I’ll add that this is not an open and go type of curriculum.  You do need to read the explanations ahead of time and be prepared to teach them in your own way.  Now, I don’t have a problem with pre-reading and teaching or even teaching on the fly, but I found that because I lacked confidence in my understanding of the material, even after pre-reading, this was an obstacle for me. 
As a visual, big picture person, if I want to teach diagramming, I need a guide that incorporates the diagrams of sentences with full explanations of the diagrams within the body of the teaching material.  And more examples.  So Grammar Made Easy is a good resource, it just didn’t fit me as a teacher.
JUMP at Home Math, grade 2
Timberdoodle sells this series stating that the publisher does not consider this a complete math curriculum, but that they disagree (they do recommend adding Critical Thinking Co.’s Mathematical Reasoning to it).  I have to agree with the publisher on this one.
Why I wanted to like it:
  • It’s incredibly cheap (less than $20 if you include shipping).
  • It can be nearly self-lead if your child reads well, unless you do a lot of the game activities at the front of the book.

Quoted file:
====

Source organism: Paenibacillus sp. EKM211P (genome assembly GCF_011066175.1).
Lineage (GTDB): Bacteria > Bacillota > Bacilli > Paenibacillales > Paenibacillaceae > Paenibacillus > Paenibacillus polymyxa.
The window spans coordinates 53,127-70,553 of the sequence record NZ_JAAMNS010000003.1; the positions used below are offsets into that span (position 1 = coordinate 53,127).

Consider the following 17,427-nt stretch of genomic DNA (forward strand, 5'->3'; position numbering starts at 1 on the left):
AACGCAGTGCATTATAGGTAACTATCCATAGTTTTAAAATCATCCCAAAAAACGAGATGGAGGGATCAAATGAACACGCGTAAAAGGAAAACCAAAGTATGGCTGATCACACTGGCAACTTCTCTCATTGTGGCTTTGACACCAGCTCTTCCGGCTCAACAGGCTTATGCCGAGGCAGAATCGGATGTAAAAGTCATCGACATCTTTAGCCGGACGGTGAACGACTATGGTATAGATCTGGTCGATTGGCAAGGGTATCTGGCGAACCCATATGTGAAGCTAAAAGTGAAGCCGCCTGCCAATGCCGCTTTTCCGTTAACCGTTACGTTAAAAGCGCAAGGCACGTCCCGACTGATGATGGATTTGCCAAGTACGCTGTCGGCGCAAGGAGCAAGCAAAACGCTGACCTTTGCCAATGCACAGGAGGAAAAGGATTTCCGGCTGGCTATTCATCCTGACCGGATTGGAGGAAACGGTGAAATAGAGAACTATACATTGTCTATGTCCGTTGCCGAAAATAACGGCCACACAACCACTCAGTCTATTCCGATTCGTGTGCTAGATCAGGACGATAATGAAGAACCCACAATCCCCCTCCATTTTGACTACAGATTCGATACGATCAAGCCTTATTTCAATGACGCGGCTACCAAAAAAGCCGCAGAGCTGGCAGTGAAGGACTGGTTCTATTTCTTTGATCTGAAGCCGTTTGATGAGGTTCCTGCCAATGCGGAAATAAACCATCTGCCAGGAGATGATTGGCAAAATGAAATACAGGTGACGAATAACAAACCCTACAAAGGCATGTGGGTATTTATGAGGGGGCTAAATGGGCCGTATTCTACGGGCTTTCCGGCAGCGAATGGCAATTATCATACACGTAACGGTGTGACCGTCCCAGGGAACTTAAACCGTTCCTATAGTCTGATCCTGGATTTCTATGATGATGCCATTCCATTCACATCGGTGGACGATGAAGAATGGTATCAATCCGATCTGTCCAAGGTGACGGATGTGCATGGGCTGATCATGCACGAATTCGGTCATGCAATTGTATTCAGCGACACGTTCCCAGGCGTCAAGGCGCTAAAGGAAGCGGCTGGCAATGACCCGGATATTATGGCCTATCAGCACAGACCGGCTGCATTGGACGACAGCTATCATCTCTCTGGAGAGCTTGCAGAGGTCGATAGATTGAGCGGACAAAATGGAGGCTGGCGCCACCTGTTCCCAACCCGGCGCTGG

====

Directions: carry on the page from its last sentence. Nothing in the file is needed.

• The pages are simple, and uncluttered, not at all intimidating.
  • It does require some critical thinking skills (something my workbook loving 2nd grader tries to avoid).
  • It has an element of mastery to it, so they aren’t doing a different topic every day.
Why it flopped in our homeschool:
  • It’s too easy.  My child flew through this book.  I did not add Mathematical Reasoning because I don’t like it.  I’m not going to talk about why right at this moment.
  • It’s not really a complete program, it’s meant to be more of a homework workbook for kids who attend school.  There are concepts that are not taught in there at all.
Now, the folks at JUMP do have a complete math program available (you need to order it from Canada, as JUMP is published by a Canadian company).   I’m not pursuing it simply because I would need to do my own thing completely for things like money and English measurements.  Plus, my daughter is way beyond  what they are teaching in certain areas (she’s already mastered telling time, for instance).   It simply doesn’t make sense for me to do that much modification.
What was good about using JUMP: